Our family of four relies heavily on a delicate balance of personalities. Brian, whether by nature or force of will, is stoic and patient almost all of the time. I strive for the same, but most days just holding it together feels like an accomplishment. If there’s one thing you don’t have a lot of as a parent of two, it’s space, both personal and mental, and I need a lot of it. I thought, now that our littlest one is in school five days a week, I’d have plenty of time to recharge and conquer the world, but it seems the more space I have, the more I need. Making up for lost time, no doubt. We had thought our girls each took after one of us –– the oldest being sensitive and prone to the same types of high highs and low lows that her mother experiences. Until recently, our youngest seemed to have inherited her father’s quiet introspection and mellow exterior. I say until recently because just a couple weeks after she turned three, something changed. All of a sudden, there were tantrums, as well the intense desires and a stubbornness that you might expect from any other toddler turned preschooler. We just really didn’t think it would happen to us. [Read more…]
At the McCarren Park Greenmarket a few years ago, I overheard a woman getting an earful over the phone for suggesting a purchase of non-organic apple cider for a child’s party. She tried to speak up for the local orchard selling cider right there in the market, but this was in the middle of the great apple juice arsenic scare of 2011 and so she lost that battle.
Which is too bad, because the orchard in question was a low-spray orchard that takes a thoughtful approach to integrated pest management. Whatever organic juice the woman bought instead was likely trucked from the other side of the country or even farther away, which has an environmental impact just like pesticides do. And though it may have been organic, it still may not have been as responsibly grown as the cider she was forced to pass up. [Read more…]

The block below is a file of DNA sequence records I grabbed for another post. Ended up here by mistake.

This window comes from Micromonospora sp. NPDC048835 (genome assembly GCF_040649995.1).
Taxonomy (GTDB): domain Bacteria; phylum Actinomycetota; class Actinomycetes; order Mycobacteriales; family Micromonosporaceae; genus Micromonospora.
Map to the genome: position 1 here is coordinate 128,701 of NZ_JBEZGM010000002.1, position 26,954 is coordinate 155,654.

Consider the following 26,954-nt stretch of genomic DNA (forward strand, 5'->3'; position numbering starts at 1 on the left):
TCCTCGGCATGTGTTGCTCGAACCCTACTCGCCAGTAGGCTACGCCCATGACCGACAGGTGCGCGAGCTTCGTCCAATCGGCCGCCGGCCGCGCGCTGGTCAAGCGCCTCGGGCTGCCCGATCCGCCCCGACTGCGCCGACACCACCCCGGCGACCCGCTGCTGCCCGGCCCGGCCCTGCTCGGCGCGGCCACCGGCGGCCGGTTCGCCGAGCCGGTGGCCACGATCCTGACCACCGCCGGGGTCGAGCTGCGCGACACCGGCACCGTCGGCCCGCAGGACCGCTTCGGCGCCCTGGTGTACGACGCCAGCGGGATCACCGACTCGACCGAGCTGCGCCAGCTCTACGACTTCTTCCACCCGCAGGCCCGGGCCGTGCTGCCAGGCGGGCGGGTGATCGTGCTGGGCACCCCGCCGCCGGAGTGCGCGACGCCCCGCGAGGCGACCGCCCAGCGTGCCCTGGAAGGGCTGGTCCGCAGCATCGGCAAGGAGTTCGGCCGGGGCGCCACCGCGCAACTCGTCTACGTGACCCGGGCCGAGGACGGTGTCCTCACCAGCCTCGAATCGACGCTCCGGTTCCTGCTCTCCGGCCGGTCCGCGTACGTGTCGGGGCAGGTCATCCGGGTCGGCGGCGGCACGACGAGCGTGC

I’ve come to think of learning about seasonal food from the comfort of a Brooklyn address as akin to being a teenager, when you’re the all-knowing king of the teensiest sliver of actual life. The teenage world is prescribed; their intricate social customs and language have little bearing on the world at large. In your heart, you feel like you’ve figured it all out, but have yet to consider all the things you don’t know, with the compromise and complexity of adult life only a distant possibility. For better or worse, to be teenaged is to exist in a bubble.
In the same way, I thought I knew a lot about local food when I lived in New York City. [Read more…]
Charlottesville is just 25 miles from the Blue Ridge Mountains, and the Shenandoah National Park, but it took us more than a year of living here to make our way out there. And even then, we barely made it. To start, it one was of those weekends –– equal parts magical and exhausting –– where Brian and I fit way too much in. It was like a marathon as we madly hopped from one fun activity to the next, with hardly any time for important things like sitting around or making food.
No matter, on Sunday we had brunch with visiting friends and then set out for a trip to the mountains. [Read more…]
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Throughout the year, few moments are as defining as that first bite of a really great summer tomato, so full of brightness and acidity. The pale specimens that line grocery store shelves in winter have very little in common with summer’s greatest achievement. The arrival of great tomatoes also signals something else –– the beginning of summer eating.
Defined mostly by (nearly) overwhelming abundance, summer eating centers on freshness. It’s more about prepping and combining ingredients than cooking them. Because of the sweltering heat and the fact that so many summer ingredients are perfectly delicious on their own, summer cooking should be minimal. It was with these core principals in mind that Brian and I set to making a tasty batch of fish tacos over the weekend. [Read more…]
I don’t mention it much here, but in my past life, I was a painter. Not the kind who paints rooms, though I’m decent at that too, but the kind who paints pictures. I’ve even done a few turns adjuncting here and there, but never really showed anything because my work was always almost ready. It was a kind of permanent dissatisfaction, my aesthetics lagging behind my fumbling fingers. [Read more…]